Dawg Post Magazine Rewind: Family Tradition

With Joe Tereshinski's first career start on the horizon, take a look at Dean Legge's February 2005 article in Dawg Post the Magazine about the junior from Athens.

Joe Tereshinski III has lived his whole life in Athens. He is the son and grandson of former Bulldogs players of the same name. For Joe T, as his teammates call him, being a Bulldog was something he seemed to want more than any other player on the team.

"I can remember growing up in Athens and those weekends being all about the football games," he said.

"When I got into high school the way (Georgia coaches) looked at me changed. I would come in and work out with my brother, and they would see us. You could tell that there was a change – ‘they are not really kids anymore,'" he said of the time he spent on campus while in high school. His father, Joe Tereshinski II, is the program's video coordinator and also works with strength and conditioning, so seeing a young Joe T on campus was not rare.

As a senior at Athens Academy, Tereshinski blistered opponents and made a name for himself separate from what his forefathers accomplished on the gridiron. His skill drew attention from several colleges, but it appeared that Georgia would be too difficult to beat out on signing day.

"I wouldn't say it was a ‘slam dunk' that I would pick Georgia," said Tereshinski. "But my dad coaching here as well as playing here and my grandfather's playing here were definitely factors. I grew up knowing the traditions, and to me that was a big deal in determining where I wanted to play. There is such great tradition at Georgia. You grow up, and on Saturdays everyone goes to the game. You always look up to people wearing red helmets when you are growing up. When I was six, seven and eight the locker room was where the people wearing the red helmets went, so when the opportunity came to me I wanted to take advantage of it. All of the excitement with this program made me decide that Georgia was the place I wanted to go."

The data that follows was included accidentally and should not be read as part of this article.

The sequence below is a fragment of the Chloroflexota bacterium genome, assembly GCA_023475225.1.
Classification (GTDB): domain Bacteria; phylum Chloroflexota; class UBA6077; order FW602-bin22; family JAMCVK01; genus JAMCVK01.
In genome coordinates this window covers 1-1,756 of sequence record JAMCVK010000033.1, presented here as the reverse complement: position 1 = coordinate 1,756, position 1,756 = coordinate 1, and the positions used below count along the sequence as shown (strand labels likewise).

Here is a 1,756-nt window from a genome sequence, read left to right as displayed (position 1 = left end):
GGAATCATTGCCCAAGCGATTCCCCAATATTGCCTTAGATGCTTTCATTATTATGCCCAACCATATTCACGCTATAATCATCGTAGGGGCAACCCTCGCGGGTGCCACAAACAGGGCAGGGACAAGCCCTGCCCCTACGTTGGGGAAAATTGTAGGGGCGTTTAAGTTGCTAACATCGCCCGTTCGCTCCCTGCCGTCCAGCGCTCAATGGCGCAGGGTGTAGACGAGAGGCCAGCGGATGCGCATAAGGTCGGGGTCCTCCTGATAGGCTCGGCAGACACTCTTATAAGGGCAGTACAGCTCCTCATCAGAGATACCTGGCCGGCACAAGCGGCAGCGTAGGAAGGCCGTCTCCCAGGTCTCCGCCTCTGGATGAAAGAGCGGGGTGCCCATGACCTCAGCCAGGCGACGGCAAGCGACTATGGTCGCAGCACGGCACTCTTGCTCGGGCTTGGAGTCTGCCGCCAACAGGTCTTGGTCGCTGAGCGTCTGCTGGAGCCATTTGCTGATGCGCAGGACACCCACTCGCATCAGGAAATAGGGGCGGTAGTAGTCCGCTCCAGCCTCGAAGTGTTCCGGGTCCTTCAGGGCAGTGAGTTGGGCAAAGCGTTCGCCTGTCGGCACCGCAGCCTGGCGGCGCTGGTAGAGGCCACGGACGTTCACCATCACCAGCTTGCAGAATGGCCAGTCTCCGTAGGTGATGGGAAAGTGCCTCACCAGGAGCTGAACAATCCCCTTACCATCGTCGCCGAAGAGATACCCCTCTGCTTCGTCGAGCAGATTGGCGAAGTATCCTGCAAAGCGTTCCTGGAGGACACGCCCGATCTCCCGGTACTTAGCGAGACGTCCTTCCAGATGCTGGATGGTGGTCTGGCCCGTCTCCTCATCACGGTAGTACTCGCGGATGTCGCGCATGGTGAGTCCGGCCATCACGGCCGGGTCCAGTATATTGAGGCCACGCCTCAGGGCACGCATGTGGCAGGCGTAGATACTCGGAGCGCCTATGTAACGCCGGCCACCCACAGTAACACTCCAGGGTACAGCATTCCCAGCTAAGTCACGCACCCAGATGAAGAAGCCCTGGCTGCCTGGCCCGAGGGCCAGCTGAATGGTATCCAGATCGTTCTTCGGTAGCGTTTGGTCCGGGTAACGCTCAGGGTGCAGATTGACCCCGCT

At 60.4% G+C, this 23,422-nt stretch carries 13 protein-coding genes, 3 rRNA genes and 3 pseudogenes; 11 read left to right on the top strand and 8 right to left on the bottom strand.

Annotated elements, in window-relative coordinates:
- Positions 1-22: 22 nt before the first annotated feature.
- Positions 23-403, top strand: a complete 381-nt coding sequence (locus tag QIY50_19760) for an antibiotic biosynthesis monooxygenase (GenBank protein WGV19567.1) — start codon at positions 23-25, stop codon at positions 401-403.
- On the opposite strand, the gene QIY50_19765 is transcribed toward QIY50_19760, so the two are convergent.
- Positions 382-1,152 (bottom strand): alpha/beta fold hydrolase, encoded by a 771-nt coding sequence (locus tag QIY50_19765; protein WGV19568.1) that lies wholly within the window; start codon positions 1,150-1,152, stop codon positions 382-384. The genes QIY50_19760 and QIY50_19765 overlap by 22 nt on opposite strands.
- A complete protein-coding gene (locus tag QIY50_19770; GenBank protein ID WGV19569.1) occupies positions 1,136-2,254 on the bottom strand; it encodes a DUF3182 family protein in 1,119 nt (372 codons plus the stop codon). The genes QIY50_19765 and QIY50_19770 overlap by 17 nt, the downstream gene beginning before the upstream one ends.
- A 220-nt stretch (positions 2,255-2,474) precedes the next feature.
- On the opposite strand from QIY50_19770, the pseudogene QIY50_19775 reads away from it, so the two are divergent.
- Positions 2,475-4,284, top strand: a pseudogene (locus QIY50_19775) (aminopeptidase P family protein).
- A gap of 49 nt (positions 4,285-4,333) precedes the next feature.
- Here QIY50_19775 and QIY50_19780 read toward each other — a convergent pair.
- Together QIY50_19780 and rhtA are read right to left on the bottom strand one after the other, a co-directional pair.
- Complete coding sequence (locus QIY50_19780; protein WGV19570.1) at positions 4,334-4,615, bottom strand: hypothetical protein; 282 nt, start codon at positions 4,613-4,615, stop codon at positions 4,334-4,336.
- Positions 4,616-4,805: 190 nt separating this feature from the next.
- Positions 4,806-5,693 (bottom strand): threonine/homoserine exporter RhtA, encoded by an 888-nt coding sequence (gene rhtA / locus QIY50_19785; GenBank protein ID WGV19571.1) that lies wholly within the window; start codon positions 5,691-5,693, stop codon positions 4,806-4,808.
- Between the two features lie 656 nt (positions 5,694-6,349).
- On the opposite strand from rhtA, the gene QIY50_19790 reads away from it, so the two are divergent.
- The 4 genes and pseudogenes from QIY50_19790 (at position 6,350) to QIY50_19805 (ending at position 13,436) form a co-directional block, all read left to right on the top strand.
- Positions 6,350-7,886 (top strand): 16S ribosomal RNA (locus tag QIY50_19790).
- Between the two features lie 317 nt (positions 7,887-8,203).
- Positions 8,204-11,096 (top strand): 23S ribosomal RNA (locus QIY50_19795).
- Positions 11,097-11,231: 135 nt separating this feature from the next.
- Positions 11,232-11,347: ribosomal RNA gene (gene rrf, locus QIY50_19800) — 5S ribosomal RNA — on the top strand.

He said going to Georgia was the last thing on the mind of some of his high school classmates.

"I had a lot of friends that wanted to leave Athens for college," Tereshinski said. "They wanted to go to other places because they had been here all their life. But to me there is no better place."

Tereshinski's first season in Athens was one he took very seriously. He said he tried to learn all of the Bulldogs' offense and attempted to absorb everything at once.

"When I first got to Georgia I took things very seriously. I really did," he said. "I came in wanting to play a lot. But over the last couple of years I have loosened up – I have learned to play a little bit. I have tried to become more of a player than just trying to go out there and do as I am told. I am trying to just play the game and take advantage of opportunities that open up for me instead of ‘on a certain play you have to go here because this is the coverage that they give you.'"

After his first year at Georgia, Tereshinski started exploring playing special teams for the Bulldogs. Eventually he made his way onto the field as a special teams player covering punts and even snapping them at times.

"I want to play," Tereshinski said. "I just don't want to be a third string quarterback. I want to try to get onto the field as much as possible. I do enjoy contact. That's why I like to sit in the pocket while I am at quarterback."